Category Archives: Mariposa

From Mariposa to the Canadian Œvirsagas: An Epic Transition

This blog began in order to explore the real nature of Stephen Leacock’s fictional “little town”, called Mariposa. I was under the belief, and still am, that the place has been routinely misunderstood by scholars, teachers, and readers, and is in fact much more interesting than what people have taken it to be. I exempt Professor Ed Jewinski from this conclusion. He called Sunshine Sketches of a Little Town “a supreme achievement of fragmentation, incompleteness, and inconclusiveness.” And so it is, with a purpose. I believe that Stephen Leacock intended to issue a prophetic warning, using all the resources of knowledge, imagination, compassion, and humour he could summon as he, at the age of forty-two, entered the prime of his observing, writing and speaking life. Desiring something simpler, however, people enjoyed the humour and assumed it must be satiric, because they liked the idea that he was putting somebody down, translated the compassion into an easy sentimentalism, reduced the imagination to its caricature by assuming that Mariposa must be a real place (Orillia, Ontario), and paid no attention to the knowledge, thereby missing the prophetic message. It is fair to say, however, that Leacock set this trap for himself, and could have set the record straight had he so chosen. But the money and fame rolled in, and he saw no reason to contradict them. He tried again two years later, just as tentatively and much more narrowly, with Arcadian Adventures of the Idle Rich, absorbed the experience of the War To End All Wars and its immediate aftermath, put a match to the prophetic fire on the title page of The Unsolved Riddle of Social Justice and then blew it out right away. He had the right stuff in him, but he kept it bottled up, for entirely human reasons, becoming a successful literary man although a prophet without honour in his own mind. Right at the end of his life, in the midst of another war, he tried to re-light the fire, but it was too late, and nobody cared.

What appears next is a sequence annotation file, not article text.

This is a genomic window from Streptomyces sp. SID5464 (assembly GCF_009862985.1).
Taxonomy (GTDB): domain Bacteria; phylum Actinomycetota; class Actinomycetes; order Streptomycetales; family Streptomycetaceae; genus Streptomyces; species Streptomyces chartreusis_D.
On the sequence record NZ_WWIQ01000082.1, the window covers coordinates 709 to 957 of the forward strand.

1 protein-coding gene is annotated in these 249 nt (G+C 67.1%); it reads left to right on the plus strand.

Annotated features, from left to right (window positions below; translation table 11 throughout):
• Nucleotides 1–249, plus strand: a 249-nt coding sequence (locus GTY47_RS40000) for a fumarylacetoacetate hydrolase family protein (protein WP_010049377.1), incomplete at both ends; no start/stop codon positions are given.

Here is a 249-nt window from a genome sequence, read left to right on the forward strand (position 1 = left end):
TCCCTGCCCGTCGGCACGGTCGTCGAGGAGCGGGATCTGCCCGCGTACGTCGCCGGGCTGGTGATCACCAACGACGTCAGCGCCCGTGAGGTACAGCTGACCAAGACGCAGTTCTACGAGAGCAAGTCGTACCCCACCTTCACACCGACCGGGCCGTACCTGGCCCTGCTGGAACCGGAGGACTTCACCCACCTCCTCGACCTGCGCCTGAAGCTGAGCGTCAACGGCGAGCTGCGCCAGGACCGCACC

A good, happy life for him, on the whole; a sad outcome for the rest of us because people with his gifts do not often come along. We need prophets who are less distracted.

Stephen Leacock’s prophesy ran along the following lines, I believe: If we Canadians, people of a liberal democracy which is what we are constituted to be and for very good reason, disregard the corruption, duplicity, incompetence, and triviality that surround us,—not to think for a moment that these are all that surrounds us,—then we will end up with the kind of farcical politics represented by John Henry Bagshaw and Josh Smith and with the governments that such politics produce. The people of Plutoria Street carry the same message for our business and economics.

That this message remains of concern to us today comes across clearly in a story on the website of the Canadian Broadcasting Corporation,—routinely calling it the CBC hides what this public company is supposed to be,—written by Éric Blais, a Toronto marketing fellow they say, under the headline “6 ways the Conservatives could shake things up to widen their political appeal”.  He says the Conservatives are at a “strategic inflection point”. The six ideas for their strategic inflection are: to “pick a spokesperson with impeccable communications skills who is fluent in Canada’s two official languages”; to “think outside your box”, to “adapt the Conservative brand’s promise to a changing Canada, while remaining true to the principles of conservatism; to “find something inspirational about the kind of change [they will] bring to people’s lives” and tell us about it without calling us taxpayers, or “being so negative”; employ “micro-targeting to reach specific groups of voters with a specific, tailored message”, especially one for what he calls “the Québécois nation”, terminology to which I do not myself object. I make that four things, not six, although maybe some of them are doubles. I wish I were Stephen Leacock so that I could comment on this string of banal political marketing clichés as it deserves, but I am not. As a devoted liberal-conservative progressive myself, I can only fret and protest against such a paucity of substantial and creative ideas. Stephen Leacock began his The Unsolved Riddle of Social Justice with the minatory words: “These are troubled times.” So they are, and I earnestly desire that our great political parties, all of them, should stimulate their thinking accordingly, to present me and all my fellow voters with a range of interesting, constructive, exciting alternatives. Are we not entitled to that? Must we be forever presented with a bunch of Bagshaws and Smiths clothed in twenty-first century fashions of speech?